Lovers of antique lace should take a trip to the Black Country’s Lace Guild where exquisite lace from the past four centuries is on show.
The exhibition, made possible by the Arts Council’s Ready to Borrow scheme, sees museum exhibits taken out of stores and sent around the UK.
A Lace Guild guest blog for the ARTS FOUNDRY reveals more about the cottage industry behind many of the exhibits…
‘There is not a cottage in all the county nor that of Somerset where white lace is not made in great quantities so that not only the whole kingdom is supplied with it but it is exported in great abundance.’
Cosimo de Medici, 1669
Visitors to Devon in the 17th and 18th Century would remark on how common lacemaking was. There were around 2,500 lace makers in the county in the late 1600s, with more than 1,300 in Honiton alone.
‘The lace manufacture in England is the greatest next to the woollen…’
This statement shows the huge significance of lace at the time, and its importance to the national economy.
Lace made in Devon became known as Honiton lace by the 18th Century, perhaps because trunks destined for export were stamped with the word, but lace was made over a wide area of Devon.
‘…here is abundance of bone-lace, a pretty toy…
‘At Axminster you may be furnished with fine flax thread there spun. At Honiton and Bradnidge with bone lace much in request.’
The main features of Honiton lace include: sprigs or motifs, a gimp thread, Brussels ground, raised work and filling stitches.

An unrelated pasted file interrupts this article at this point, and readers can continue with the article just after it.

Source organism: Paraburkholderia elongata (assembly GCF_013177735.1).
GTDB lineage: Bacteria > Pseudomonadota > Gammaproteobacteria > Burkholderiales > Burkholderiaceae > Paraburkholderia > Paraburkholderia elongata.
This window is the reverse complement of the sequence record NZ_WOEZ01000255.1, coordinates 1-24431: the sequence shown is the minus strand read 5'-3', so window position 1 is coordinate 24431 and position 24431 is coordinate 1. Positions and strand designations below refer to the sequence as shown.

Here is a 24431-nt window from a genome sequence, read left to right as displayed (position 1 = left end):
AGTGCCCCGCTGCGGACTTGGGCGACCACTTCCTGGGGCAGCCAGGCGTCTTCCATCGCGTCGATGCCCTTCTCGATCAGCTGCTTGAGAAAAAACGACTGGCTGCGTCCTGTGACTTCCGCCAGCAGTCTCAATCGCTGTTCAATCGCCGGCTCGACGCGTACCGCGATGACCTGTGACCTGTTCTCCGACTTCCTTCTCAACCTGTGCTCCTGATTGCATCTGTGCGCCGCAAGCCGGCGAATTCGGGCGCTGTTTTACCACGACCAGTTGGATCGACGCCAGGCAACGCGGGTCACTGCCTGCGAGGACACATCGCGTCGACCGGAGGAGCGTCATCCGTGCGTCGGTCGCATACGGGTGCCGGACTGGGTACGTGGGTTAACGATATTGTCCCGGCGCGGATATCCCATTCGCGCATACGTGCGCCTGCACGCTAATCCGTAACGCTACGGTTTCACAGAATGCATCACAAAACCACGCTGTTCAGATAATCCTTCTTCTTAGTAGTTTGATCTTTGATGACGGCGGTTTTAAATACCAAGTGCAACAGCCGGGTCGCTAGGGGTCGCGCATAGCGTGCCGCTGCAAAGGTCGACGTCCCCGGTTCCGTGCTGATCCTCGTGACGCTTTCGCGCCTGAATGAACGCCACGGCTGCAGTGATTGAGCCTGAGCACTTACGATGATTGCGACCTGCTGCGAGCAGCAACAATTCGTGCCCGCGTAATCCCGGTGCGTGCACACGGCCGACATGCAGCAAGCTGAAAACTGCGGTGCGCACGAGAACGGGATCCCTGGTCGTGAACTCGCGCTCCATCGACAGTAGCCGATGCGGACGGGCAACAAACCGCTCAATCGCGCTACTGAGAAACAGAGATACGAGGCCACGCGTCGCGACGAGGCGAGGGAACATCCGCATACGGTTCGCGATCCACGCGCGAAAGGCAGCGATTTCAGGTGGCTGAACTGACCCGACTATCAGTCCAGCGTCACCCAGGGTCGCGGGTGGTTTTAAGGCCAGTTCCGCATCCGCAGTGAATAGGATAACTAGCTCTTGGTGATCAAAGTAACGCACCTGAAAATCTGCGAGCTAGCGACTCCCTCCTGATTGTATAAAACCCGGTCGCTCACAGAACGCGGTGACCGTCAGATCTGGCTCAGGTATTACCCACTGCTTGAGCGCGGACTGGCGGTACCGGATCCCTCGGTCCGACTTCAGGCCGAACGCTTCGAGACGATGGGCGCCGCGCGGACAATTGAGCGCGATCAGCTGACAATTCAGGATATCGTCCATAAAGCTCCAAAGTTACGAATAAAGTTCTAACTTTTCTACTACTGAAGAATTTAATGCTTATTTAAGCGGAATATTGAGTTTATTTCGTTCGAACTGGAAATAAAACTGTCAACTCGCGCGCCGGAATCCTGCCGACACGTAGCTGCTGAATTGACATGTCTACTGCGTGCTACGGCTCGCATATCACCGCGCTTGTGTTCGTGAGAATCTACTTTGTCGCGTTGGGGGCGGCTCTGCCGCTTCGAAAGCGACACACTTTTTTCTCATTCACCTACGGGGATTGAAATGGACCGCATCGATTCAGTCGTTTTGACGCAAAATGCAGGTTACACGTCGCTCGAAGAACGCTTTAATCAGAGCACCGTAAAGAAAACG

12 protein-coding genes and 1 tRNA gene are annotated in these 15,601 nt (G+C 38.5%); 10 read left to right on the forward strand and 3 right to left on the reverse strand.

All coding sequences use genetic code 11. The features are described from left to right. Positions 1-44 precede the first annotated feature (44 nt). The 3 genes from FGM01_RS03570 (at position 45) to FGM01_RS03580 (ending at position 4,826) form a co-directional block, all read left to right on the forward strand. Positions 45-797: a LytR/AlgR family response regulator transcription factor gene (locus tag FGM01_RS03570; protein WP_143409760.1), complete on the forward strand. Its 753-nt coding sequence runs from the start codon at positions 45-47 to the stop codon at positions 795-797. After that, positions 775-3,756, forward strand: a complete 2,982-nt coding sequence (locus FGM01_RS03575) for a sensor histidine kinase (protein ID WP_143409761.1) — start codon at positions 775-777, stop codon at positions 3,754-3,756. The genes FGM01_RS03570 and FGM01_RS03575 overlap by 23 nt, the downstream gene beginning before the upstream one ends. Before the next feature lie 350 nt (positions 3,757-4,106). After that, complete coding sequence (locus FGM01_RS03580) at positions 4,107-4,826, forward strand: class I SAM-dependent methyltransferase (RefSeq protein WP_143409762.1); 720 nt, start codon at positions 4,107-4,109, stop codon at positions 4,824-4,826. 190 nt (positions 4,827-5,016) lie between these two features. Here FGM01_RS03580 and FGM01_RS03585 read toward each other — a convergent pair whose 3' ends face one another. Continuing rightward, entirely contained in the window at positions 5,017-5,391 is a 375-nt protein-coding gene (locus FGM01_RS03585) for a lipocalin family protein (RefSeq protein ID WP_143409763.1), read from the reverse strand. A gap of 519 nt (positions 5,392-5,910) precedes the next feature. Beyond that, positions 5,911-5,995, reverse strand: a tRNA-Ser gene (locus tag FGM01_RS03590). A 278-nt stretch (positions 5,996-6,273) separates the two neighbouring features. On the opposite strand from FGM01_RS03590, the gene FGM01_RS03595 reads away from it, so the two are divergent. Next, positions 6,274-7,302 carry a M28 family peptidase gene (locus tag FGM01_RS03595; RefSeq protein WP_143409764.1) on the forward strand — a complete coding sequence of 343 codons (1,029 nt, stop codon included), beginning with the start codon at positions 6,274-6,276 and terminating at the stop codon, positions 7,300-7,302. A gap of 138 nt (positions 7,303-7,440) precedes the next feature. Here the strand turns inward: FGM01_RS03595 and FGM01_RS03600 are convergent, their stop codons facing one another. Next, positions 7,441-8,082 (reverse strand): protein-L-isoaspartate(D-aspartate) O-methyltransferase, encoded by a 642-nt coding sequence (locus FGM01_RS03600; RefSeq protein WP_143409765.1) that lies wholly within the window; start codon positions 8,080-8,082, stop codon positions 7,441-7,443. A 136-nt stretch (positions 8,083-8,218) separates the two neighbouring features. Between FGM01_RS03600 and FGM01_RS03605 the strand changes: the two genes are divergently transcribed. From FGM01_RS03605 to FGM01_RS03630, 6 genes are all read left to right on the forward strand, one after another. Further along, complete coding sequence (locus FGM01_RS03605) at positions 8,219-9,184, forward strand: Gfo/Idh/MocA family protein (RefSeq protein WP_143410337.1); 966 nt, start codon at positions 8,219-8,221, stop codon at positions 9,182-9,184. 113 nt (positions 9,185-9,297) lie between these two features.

Designs changed according the fashions of the day, but floral or naturalistic motifs abound across the passing fads. Net ground was made in narrow strips and joined together.
Workers were paid as many shillings as would cover the net. Mrs Treadwin records being shown a net 18 inches square, made in around 1800, which had cost £15.
Devon lace was worth up to £6 a yard, compared to Buckinghamshire lace at around £1.50 a yard.
Three Honiton lace dealers, James Rodge, a Mrs Minifie and Thomas Humphreys all left sizeable bequests to the parish, showing there was good money to be made.
Examples of Honiton lace are held in collections around the world, some pieces indistinguishable from Flemish lace.
Though of tremendous quality, Honiton lace never came to be as highly regarded as Continental laces. Despite this, people were prepared to pay vast amounts for lace from Honiton, and lacemaking was seen as a very honourable profession through the 18th century.
The shawl pictured above is believed to have been shown at the Great Exhibition of 1851, during a brief resurgence of what was a dying art.
The advent of machine-made net had a disastrous effect on handmade industries and quality declined as workers tried to compete.
The lace that emerged was called ‘rag lace’ by the workers and by 1816 only 300 lace makers remained in Devon. Victorians favoured machine-made lace and prices fell.
It is largely down to modern-day devotees of Honiton lace that traditions survive. A network of expert teachers and lace aficionados ensure that this exquisite craft lives on.
Honiton Lace Workshop
Sat 1 – Sun 2 June
Doreen Creed is an experienced Honiton lacemaker, having specialised in it for more than 30 years. This is a great opportunity to learn from a true expert! To take part in this course you will need basic lace techniques. More details at the Lace Guild Events page.
Visit the Exhibition!
See Honiton lace exhibits and more at the Hidden in Stores exhibition featuring rare lace from the V&A collection which runs at the Lace Guild, Stourbridge until June 21. See their exhibition page for more details!
Images © Victoria and Albert Museum, Doreen Creed, and Lace Guild Archive.
The V&A Hidden in Stores Exhibition is supported using public funding by the National Lottery through Arts Council England.
Source: Honiton Lace, P.M. Inder, Exeter Museums Publication No 55